Senior police investigator Mir Zubair Mahmood is being accompanied by another security official and both are expected to leave on Wednesday, Pakistan Cricket Board chairman Naseem Ashraf told AFP.
"We are sending two highly qualified investigators to Jamaica including Mir Zubair, who had resolved the Daniel Pearl case," Ashraf said.
"The investigators will not only assess the Jamaican police, they will find out the progress in the investigation so far. They will stay till the outcome of the final probe," he added.
Wall Street Journal reporter Pearl was kidnapped in the southern city of Karachi January 2002 while researching a story on Islamic extremists. A video of his decapitation was later delivered to the US consulate.
Police quickly caught a British-born militant, Sheikh Omar, and three Pakistani militants in connection with the crime. They were sentenced to death in 2002 but have appealed against the verdict.
Investigator Zubair said his new task was a major challenge as all Pakistanis wanted to know who killed Woolmer, who was found strangled at the Pegasus Hotel on March 18.
"It's a big, big responsibility on our shoulders and I hope we will be able to live up to the expectations," he said.
The investigator said however that Woolmer's case was still being handled by the Jamaican police, under Jamaican law, he said.
"Our terms of reference are limited. We will only assess them and exchange information," Zubair said.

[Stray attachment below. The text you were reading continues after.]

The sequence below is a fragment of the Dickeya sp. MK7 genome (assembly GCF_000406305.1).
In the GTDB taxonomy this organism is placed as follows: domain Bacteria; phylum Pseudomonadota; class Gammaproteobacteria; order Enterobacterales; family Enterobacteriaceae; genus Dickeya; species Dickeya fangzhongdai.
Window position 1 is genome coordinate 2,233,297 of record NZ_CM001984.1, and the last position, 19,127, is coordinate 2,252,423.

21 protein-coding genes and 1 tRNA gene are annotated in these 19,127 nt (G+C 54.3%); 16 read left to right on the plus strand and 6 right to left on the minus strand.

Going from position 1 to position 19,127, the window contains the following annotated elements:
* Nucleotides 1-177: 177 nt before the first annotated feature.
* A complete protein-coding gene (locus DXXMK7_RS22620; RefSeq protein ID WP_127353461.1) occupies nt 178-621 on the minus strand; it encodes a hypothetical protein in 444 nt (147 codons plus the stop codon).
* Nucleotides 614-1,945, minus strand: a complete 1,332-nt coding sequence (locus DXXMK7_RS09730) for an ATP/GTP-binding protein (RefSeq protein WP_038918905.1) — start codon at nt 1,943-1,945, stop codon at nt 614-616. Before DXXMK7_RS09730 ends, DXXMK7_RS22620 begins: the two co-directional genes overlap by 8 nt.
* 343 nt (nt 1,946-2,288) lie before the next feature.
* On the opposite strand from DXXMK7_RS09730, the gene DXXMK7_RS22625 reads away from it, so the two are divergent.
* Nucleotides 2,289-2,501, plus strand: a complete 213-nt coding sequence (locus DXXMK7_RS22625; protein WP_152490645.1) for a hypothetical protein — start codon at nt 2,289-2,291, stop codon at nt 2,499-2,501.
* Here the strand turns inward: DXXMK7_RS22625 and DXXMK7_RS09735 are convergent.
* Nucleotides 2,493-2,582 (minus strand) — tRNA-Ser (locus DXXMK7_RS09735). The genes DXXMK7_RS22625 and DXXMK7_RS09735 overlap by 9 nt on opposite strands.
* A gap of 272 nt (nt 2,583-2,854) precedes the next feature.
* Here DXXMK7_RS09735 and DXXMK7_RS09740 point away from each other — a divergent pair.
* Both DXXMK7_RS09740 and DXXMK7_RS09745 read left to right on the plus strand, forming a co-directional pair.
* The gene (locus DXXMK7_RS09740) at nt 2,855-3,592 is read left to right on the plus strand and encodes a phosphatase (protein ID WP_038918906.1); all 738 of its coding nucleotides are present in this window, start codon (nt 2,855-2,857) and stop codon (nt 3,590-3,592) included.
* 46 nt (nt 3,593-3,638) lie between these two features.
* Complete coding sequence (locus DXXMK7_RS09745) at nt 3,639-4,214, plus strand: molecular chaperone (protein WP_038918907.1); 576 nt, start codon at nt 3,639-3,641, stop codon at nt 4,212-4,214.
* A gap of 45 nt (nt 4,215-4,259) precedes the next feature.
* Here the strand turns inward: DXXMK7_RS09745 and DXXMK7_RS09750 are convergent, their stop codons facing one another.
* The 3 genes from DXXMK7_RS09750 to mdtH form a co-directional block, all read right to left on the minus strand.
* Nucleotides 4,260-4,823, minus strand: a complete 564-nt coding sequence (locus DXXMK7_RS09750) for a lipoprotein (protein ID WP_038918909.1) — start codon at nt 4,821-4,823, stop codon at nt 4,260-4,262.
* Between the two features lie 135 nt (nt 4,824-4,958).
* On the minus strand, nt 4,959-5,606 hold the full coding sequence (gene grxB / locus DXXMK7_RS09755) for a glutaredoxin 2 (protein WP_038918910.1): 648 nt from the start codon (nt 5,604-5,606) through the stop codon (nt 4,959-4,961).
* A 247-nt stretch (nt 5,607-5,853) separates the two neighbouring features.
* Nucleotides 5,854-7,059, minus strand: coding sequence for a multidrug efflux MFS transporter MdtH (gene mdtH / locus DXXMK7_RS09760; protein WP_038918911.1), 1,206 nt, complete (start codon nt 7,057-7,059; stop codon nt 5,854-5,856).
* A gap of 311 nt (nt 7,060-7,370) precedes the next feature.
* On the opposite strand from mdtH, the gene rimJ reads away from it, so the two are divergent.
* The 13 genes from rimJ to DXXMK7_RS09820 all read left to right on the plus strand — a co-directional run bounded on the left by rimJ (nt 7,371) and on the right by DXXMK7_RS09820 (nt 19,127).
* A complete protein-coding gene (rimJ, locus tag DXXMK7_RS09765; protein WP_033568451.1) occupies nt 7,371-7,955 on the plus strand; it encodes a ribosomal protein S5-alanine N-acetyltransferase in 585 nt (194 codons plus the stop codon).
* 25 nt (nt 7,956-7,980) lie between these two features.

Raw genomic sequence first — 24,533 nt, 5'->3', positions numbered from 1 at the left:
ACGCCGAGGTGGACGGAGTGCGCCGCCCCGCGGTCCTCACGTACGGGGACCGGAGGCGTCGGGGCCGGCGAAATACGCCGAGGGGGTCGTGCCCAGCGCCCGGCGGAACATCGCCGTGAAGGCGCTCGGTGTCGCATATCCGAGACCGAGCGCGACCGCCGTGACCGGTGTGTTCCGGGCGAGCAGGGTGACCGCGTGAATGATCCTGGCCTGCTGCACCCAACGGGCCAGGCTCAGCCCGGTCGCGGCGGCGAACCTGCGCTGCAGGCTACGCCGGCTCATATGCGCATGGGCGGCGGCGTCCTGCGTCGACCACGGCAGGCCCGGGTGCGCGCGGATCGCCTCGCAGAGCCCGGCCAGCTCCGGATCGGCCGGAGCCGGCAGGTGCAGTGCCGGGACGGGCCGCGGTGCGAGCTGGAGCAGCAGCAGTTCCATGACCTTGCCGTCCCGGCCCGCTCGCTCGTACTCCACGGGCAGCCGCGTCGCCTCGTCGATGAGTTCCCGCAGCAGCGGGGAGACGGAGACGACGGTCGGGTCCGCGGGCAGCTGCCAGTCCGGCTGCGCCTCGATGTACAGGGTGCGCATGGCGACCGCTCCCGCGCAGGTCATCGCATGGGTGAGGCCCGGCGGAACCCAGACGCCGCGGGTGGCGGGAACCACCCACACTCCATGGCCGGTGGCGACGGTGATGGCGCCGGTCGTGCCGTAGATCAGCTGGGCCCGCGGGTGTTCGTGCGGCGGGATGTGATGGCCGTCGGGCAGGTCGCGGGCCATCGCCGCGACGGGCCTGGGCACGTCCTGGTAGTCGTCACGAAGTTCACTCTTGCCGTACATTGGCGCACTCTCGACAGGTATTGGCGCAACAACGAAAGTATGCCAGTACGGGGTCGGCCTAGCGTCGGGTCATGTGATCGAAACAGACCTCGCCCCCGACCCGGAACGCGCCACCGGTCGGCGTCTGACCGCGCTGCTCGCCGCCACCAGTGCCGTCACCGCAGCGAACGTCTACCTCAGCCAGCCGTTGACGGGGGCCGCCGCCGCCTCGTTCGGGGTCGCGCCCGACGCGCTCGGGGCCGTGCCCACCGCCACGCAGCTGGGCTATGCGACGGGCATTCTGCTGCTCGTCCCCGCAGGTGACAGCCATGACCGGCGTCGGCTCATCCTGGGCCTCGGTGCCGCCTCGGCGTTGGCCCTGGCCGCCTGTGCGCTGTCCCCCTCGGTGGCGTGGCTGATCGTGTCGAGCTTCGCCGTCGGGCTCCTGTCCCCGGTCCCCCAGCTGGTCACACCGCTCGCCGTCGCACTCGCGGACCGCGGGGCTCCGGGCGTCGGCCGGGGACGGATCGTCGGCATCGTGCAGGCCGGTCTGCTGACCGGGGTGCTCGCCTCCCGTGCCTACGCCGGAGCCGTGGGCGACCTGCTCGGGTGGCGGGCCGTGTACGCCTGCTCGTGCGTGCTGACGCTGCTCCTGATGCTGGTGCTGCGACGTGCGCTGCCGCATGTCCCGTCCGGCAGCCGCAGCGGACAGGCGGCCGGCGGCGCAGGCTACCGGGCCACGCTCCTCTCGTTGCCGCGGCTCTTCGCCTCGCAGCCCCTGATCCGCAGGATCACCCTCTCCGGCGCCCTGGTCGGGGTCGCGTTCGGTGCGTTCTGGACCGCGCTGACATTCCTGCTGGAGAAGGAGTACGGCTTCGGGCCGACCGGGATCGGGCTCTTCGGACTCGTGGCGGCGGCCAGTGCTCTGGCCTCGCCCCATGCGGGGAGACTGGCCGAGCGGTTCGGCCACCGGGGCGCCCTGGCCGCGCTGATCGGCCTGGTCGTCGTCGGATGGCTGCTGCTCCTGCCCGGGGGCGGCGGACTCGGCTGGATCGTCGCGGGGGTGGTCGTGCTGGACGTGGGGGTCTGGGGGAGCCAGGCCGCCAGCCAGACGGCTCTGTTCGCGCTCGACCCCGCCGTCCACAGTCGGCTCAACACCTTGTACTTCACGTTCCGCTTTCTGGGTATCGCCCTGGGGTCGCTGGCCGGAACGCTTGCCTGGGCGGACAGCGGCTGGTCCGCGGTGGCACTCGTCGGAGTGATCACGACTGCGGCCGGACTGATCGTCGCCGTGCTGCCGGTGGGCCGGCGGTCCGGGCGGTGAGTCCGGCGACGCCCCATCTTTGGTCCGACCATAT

Pakistani officials have privately expressed frustration at the pace of the probe into the murder of Woolmer, which came a day after Pakistan were knocked out of the cricket World Cup
Jamaican detectives leading the inquiry said Monday they were studying the possibility that poison was used to incapacitate the burly coach before he was strangled.
However, the fact detectives are still awaiting toxicology reports on Woolmer more than two weeks after his death has led to questions over whether Jamaica's criminal justice system is capable of handling such a complex inquiry.
Four police officers from Britain's Scotland Yard are due to arrive in Kingston on Tuesday to review the course of the investigation.
Ashraf, who was himself due to leave for South Africa Tuesday to attend the memorial service for Woolmer, reiterated that no Pakistani player or official had any role in Woolmer's death.
"I can say in categorical terms that no Pakistani player or officials have anything to do with this crime," he said.